Rome is a beautiful city. Its architecture and history, along with its fantastic Italian food, is a perfect combination for a dream holiday. However, your perception and memory of your holiday can change drastically if you’re unfortunate enough to be pick pocketed or conned. It can happen anywhere, from the small street alleys of Rome to while visiting an attraction.
I’ve heard many stories of Rome’s notorious pickpockets. A number of my friends experienced it first hand. Below is a summary of the stories I’ve heard:
One friend told me he was standing in the metro, it was packed with people. Suddenly, a hand appeared from the crowd, moving slowly to the pocket in his jacket. He slapped the hand and the guy ran.
Another friend was walking in a street when somebody almost ran into him. He quickly moved away, carefully avoiding a kid standing nearby. Later he realised the guy trying to run towards him was a diversion. The guy did that to allow the kid to pickpocket him while he was moving. A Roman police said this is a common strategy used by pickpockets.
A friend’s friend was walking in Rome with his backpack to his back, unsecured. When he stopped at a cafe, he realised the bag is open and the envelope with his Euros was gone. Most likely somebody has been following him from the last point he took it out.
When I arrived in Rome, I was extra careful. I ensured that my wallet is not in my back pocket, my backpack is completely locked and all my important stuff (mobile etc) are inside my jacket and it’s zipped. Nothing is left exposed. I thought I was safe enough, until I went to the Spanish Steps on day 4 of my trip.
At the peak of the Spanish Steps, at the Trinità dei Monti church (the white building with 2 towers in the photo above), there were a bunch of people selling arts and souvenirs (refer to photo below). As I was standing there admiring the view down the Spanish Steps, a man started talking to me (he is seen in the photo below, standing on the left, with blue jeans and black jacket with a snow cap).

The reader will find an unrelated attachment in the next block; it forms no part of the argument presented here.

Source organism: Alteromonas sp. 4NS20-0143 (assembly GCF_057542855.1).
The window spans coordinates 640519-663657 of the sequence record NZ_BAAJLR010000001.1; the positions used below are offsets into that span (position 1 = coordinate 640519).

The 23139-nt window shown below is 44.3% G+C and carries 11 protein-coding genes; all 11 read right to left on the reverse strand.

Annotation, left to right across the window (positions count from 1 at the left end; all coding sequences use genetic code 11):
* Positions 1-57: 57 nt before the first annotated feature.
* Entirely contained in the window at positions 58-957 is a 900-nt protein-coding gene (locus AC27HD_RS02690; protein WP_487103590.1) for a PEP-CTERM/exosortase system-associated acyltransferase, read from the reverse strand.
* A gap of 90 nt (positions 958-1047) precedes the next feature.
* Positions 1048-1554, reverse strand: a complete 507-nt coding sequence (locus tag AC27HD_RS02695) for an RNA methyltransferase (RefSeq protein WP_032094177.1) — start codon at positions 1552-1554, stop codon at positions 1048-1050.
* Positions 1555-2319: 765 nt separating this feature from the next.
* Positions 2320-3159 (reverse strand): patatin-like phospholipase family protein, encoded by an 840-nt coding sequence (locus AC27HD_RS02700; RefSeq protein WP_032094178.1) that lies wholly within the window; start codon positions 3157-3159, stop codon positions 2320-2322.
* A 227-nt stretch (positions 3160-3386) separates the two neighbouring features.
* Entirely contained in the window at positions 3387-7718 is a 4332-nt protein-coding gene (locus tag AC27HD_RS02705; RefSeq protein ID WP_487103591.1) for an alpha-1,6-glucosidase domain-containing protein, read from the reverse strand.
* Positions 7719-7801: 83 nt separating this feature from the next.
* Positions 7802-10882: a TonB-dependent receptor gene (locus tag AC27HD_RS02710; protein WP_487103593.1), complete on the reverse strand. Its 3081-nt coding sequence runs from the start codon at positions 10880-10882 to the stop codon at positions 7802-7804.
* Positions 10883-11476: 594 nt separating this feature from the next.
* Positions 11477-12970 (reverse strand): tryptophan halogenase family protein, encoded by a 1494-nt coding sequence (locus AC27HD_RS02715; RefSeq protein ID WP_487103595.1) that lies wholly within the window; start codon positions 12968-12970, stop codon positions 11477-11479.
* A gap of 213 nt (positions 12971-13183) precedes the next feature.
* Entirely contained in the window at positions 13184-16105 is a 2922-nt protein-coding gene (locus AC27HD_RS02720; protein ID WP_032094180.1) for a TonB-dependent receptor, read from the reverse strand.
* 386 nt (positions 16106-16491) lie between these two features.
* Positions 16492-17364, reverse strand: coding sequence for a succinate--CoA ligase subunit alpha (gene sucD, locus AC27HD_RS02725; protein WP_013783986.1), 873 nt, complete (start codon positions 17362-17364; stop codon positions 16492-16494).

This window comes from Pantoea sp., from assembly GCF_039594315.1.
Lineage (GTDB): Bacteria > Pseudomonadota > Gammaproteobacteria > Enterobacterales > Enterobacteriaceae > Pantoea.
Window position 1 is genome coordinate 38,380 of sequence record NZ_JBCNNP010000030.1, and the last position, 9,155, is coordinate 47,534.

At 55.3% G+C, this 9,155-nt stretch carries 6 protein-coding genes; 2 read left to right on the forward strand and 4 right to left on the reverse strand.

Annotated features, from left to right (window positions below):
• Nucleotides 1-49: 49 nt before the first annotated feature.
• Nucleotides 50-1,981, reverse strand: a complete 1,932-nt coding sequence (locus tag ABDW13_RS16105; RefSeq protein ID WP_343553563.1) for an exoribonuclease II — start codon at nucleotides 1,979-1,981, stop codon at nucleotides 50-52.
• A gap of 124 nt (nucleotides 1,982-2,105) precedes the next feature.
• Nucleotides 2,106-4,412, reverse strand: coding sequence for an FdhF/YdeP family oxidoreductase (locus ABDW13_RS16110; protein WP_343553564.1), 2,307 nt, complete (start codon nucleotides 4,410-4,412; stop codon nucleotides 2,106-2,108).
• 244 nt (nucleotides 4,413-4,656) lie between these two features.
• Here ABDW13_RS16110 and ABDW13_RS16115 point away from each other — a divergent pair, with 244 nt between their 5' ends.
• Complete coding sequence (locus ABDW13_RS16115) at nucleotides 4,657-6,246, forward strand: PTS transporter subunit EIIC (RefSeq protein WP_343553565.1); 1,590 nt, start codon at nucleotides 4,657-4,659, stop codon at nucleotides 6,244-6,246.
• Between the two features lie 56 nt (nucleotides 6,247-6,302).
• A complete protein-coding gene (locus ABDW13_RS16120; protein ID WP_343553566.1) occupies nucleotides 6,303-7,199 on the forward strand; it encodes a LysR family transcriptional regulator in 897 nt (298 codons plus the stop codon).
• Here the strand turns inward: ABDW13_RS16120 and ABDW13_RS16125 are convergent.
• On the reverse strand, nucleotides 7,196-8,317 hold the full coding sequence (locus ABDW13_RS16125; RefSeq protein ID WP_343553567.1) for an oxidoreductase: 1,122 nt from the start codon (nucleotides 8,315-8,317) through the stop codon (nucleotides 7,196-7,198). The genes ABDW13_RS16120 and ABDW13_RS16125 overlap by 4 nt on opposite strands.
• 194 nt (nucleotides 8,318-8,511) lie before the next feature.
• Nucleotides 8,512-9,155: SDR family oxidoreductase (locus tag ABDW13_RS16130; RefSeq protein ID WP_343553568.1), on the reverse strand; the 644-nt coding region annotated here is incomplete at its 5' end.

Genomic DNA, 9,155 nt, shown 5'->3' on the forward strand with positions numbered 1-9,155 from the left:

He asked me where I was from. He appeared friendly so I replied. He then made some comments about the nice view and the nearby historic attraction. I figured this guy should be decent as he is talking to me openly. I was wrong.
He then said “my friend, I give you lucky string, from Italia OK”. I just said “Erm, OK”. He quickly took my left arm, and tied 3 strings the colour of the Italian flag around my wrist. He tied it in such a way that I wasn’t able to open it without something sharp. Suddenly, a friend of his appeared and assisted him with the string. Then I realised something was wrong. They did it so fast that the whole thing lasted 10-20 seconds. After he was done, he said “OK now, 15 euros”. I was shocked! I argued back with him. I said he didn’t he say anything about a price. He said “for luck, my friend, just give me 15 euros”. I insisted, I said no.
Then his friend moved nearer and started threatening “just pay man, no trouble OK”. The 1st guy then gave an eye signal to a nearby guy (a 3rd guy), and that guy moved a step nearer. I realised that these guys must be some sort of a gang. Even the art seller nearby was ignoring what was happening. So I quickly said “OK OK, 10 euros? I dont have much”. He looked around, there were other tourists moving up the Spanish Steps, so he said “OK fine”. He took my 10 euros and I quickly left.
It took me a few minutes to calm myself down. I know why they were there. There are police patrols at the bottom of the Spanish Steps, so way up here near the church is a perfect spot for conning tourists. From a distance, I observed these conmans and noticed they do not approach European tourists. A few weeks later, a Malaysian friend of mine had the same misfortune of being conned by the very same people. I guess this sort of “direct con” works best on Asians as we are small and easier to be tricked.
I have to admit that it almost spoiled my entire trip. I had to convince myself really hard that not all Romans are like that. If not for the happy event that happened just a few hours earlier, Rome would be my most hated city. The authorities must step up their efforts in combating this sort of crime as tourists with bad impressions tend to tell their friends only the nasty stories. My friends from Story 2 and 3 now hate the Romans with a passion.
I hope the readers of this blog could learn from my experience and have a safer trip in Rome.